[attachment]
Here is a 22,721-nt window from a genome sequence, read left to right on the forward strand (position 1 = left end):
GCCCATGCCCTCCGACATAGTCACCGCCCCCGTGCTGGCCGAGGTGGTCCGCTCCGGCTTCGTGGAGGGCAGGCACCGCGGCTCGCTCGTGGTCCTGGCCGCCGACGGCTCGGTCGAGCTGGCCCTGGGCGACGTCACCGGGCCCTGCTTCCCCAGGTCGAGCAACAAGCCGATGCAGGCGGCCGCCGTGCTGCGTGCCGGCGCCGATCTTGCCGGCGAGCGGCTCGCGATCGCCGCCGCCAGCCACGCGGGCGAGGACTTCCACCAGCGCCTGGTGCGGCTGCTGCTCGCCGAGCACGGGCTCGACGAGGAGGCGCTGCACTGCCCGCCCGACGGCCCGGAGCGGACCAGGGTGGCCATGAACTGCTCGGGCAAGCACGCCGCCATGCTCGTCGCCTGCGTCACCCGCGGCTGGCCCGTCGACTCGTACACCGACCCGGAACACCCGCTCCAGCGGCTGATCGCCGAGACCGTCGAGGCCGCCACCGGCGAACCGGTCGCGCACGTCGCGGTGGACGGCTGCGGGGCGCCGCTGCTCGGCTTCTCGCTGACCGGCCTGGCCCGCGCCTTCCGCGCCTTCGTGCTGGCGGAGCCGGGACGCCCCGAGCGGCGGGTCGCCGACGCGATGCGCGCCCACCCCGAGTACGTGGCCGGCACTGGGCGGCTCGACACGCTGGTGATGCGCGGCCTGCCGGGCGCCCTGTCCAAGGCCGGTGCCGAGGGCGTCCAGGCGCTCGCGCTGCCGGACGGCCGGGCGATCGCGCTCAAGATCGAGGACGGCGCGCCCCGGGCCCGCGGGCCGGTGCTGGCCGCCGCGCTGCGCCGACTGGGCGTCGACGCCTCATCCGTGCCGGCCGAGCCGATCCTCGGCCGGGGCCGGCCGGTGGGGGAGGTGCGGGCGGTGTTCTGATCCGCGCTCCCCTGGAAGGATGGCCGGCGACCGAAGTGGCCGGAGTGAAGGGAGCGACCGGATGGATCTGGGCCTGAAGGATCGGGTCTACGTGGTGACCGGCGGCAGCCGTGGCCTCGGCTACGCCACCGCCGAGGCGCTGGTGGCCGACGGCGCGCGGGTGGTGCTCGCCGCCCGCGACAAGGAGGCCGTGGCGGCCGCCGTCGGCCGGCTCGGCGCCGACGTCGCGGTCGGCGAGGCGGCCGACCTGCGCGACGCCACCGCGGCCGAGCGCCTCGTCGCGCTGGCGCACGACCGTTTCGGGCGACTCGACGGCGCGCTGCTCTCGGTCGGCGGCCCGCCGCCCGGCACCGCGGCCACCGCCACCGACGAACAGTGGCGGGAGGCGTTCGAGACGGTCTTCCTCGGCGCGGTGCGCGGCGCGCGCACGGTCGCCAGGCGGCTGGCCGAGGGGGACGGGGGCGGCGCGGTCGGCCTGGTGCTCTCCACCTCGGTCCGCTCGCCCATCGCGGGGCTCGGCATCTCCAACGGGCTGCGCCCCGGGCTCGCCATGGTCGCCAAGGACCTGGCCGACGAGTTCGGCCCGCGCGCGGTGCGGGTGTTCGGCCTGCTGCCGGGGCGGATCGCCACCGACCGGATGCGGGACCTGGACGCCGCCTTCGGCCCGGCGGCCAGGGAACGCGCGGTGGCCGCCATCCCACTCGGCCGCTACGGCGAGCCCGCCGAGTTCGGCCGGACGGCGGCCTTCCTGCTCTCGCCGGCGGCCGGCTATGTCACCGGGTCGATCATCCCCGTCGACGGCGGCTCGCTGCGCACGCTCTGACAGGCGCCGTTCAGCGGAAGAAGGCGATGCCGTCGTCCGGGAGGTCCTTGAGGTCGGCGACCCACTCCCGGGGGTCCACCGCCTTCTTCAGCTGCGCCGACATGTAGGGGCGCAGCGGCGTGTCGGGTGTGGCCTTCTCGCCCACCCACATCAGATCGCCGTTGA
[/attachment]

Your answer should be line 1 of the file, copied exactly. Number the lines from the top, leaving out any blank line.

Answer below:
Here is a 22,721-nt window from a genome sequence, read left to right on the forward strand (position 1 = left end):